However, the casting of this production all but makes up for this design flaw. On opening night, the role of Orpheus, usually played by Chibueze Ihuma, was played by his understudy, J. Antonio Rodriguez. Rodriguez's voice, which for this role must work in a high, sweet, register without sounding like a false falsetto, is perfect, and he beautifully portrayed the musical genius who can "put the world back in tune" with a song but who suffers from nearly agonizing shyness and self-doubt. Rodriguez got us firmly on his side, making his journey through adoration for his Eurydice and then, literally, to hell and back, poignant and nuanced.

As Eurydice, Belén Moyano, the understudy for Hannah Whitley, also went onstage opening night, and watching her initial scrappy bravado melt, first when she hears Orpheus' music, and then into love for the man, was magical. Moyano's voice is lovely without calling attention to itself, which fits Eurydice perfectly, as she depends upon Orpheus to finish his song and thus save them both from the "Gathering Storm," with its inevitable cold, hunger, and darkness. Where Orpheus doubts himself, Eurydice doubts that she could ever have "a soft place to land," and this leaves her heart-breakingly vulnerable.

Hades, played by the astonishing Matthew Patrick Quinn, sees this vulnerability and pounces, like the predator he is. Quinn brings many facets to a role that easily could be a one-note villain. He is a remarkable physical presence: incredibly slender, over 6 feet tall, his voice a deep, rich bass, and his black and silver hair and beard both attractive and terrifying. He has shed all but the tiniest touch of the Southern accent used by the original Hades, Patrick Page, and the role is much the better for this choice: more unique, less easy to stereotype, and harder to predict-though when he invites a starving Euridice to "come into my office," we have no doubt about what will transpire.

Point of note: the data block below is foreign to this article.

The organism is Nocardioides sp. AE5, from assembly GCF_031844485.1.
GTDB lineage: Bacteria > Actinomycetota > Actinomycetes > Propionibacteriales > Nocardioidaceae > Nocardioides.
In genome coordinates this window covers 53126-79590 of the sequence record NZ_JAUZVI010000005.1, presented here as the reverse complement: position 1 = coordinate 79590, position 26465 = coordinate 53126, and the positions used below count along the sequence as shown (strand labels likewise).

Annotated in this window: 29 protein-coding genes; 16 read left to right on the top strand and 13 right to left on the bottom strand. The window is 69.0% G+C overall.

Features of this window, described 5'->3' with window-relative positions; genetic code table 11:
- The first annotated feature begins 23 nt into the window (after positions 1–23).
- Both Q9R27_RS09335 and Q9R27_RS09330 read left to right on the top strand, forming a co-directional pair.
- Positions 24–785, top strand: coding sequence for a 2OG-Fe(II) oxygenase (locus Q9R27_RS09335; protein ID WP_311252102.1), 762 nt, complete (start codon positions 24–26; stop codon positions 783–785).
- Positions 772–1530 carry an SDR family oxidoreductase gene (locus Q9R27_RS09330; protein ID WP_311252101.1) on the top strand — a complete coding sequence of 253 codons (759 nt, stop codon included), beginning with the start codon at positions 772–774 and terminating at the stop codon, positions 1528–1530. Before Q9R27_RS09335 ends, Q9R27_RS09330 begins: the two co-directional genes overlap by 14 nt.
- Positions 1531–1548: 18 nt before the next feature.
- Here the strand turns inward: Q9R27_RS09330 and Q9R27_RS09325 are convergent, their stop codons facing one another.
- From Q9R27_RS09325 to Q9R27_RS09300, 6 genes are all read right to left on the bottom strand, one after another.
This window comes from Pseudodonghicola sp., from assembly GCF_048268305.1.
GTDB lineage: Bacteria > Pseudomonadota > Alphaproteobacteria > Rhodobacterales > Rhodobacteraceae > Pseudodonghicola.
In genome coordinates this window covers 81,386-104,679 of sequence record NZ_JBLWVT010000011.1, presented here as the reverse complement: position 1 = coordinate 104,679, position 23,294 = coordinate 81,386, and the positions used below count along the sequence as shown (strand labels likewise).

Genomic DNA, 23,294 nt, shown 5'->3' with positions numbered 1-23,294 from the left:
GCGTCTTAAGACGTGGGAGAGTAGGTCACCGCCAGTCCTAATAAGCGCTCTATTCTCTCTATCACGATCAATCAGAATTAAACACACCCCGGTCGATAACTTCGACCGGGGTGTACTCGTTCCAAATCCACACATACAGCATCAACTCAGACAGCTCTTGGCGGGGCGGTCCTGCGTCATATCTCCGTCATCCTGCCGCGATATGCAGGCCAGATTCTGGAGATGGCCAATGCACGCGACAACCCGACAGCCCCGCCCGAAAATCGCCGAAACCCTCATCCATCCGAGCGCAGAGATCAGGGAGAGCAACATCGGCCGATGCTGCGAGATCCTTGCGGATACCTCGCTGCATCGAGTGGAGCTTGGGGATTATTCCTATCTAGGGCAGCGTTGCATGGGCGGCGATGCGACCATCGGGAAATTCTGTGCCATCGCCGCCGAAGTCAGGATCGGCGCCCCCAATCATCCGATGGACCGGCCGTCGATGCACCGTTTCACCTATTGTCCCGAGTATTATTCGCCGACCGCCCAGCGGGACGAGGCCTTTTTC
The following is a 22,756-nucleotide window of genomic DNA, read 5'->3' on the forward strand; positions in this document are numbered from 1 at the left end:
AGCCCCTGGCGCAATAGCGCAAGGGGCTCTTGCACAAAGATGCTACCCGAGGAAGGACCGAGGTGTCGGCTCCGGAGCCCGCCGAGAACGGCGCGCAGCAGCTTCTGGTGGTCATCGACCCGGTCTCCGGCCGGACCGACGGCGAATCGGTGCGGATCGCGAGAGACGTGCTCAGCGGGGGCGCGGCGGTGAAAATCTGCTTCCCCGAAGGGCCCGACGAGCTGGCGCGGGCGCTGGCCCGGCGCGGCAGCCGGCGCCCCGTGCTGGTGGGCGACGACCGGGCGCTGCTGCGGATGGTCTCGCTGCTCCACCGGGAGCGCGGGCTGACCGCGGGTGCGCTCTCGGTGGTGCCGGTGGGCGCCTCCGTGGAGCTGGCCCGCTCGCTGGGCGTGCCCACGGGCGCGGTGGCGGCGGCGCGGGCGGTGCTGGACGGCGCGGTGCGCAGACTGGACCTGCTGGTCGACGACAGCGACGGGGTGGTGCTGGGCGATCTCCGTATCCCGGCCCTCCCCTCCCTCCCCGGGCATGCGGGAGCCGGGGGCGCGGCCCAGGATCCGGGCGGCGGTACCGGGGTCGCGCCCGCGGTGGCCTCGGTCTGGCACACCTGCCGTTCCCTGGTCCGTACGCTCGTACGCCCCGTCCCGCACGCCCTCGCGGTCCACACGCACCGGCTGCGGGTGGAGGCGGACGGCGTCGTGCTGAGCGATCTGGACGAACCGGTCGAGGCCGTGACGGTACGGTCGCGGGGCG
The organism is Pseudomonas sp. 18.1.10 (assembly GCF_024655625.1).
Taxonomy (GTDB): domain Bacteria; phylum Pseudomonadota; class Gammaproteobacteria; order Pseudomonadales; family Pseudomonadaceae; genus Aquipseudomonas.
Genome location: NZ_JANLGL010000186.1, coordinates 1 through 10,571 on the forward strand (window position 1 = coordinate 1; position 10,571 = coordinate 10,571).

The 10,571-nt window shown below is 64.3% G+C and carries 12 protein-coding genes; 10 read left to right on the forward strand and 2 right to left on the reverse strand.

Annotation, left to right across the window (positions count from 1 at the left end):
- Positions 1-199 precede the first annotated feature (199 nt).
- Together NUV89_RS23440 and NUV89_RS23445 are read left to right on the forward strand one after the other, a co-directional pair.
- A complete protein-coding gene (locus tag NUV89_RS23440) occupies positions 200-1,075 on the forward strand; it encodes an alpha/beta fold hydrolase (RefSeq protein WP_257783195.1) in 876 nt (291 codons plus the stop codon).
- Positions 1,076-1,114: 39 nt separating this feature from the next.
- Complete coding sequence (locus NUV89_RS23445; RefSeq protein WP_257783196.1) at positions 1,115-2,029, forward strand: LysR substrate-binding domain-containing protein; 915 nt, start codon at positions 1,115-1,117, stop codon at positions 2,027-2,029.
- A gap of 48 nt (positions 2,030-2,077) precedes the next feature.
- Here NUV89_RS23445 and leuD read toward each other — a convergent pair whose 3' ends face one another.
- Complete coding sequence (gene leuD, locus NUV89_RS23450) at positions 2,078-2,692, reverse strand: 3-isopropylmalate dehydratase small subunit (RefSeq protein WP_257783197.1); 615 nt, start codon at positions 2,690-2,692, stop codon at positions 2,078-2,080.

Lindsey Hailes' Persephone is also a wonderfully complex character: tipsy with joy at spring's beginning (and her escape from her cold husband); pleading as she begs Hades to remember their early love for the sake of Orpheus and Eurydice; delicate in her unexpected pas de duex with her husband; and fierce as she tells him how the sun is burning up the sky. Hailes' dancing is beyond belief: a reason enough to see Hadestown.

Speaking of dance, as Hermes, our narrator, Nathan Lee Graham moves like water: he is the most graceful being I may have ever seen onstage. Graham's Hermes combines the flash of an old-fashioned MC with, at other times, the sober voice and countenance of a sage. His final words to us, about why we tell this tale over and over again, are the best definition of catharsis I've ever heard, and he delivers them with an uncanny combination of sorrow and comfort.

The entire ensemble must be congratulated for their outstanding performances, and special kudos to the Bushnell, for bringing such a beautiful production to those who can't, for whatever reason, travel to the Great White Way. Hadestown is not to be missed.

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From This Author - Brooks Appelbaum

Brooks has been writing theater reviews since her undergraduate days, and her critical writings have appeared in The New Yorker, the New Haven Magazine, and elsewhere. She currently write... (read more about this author)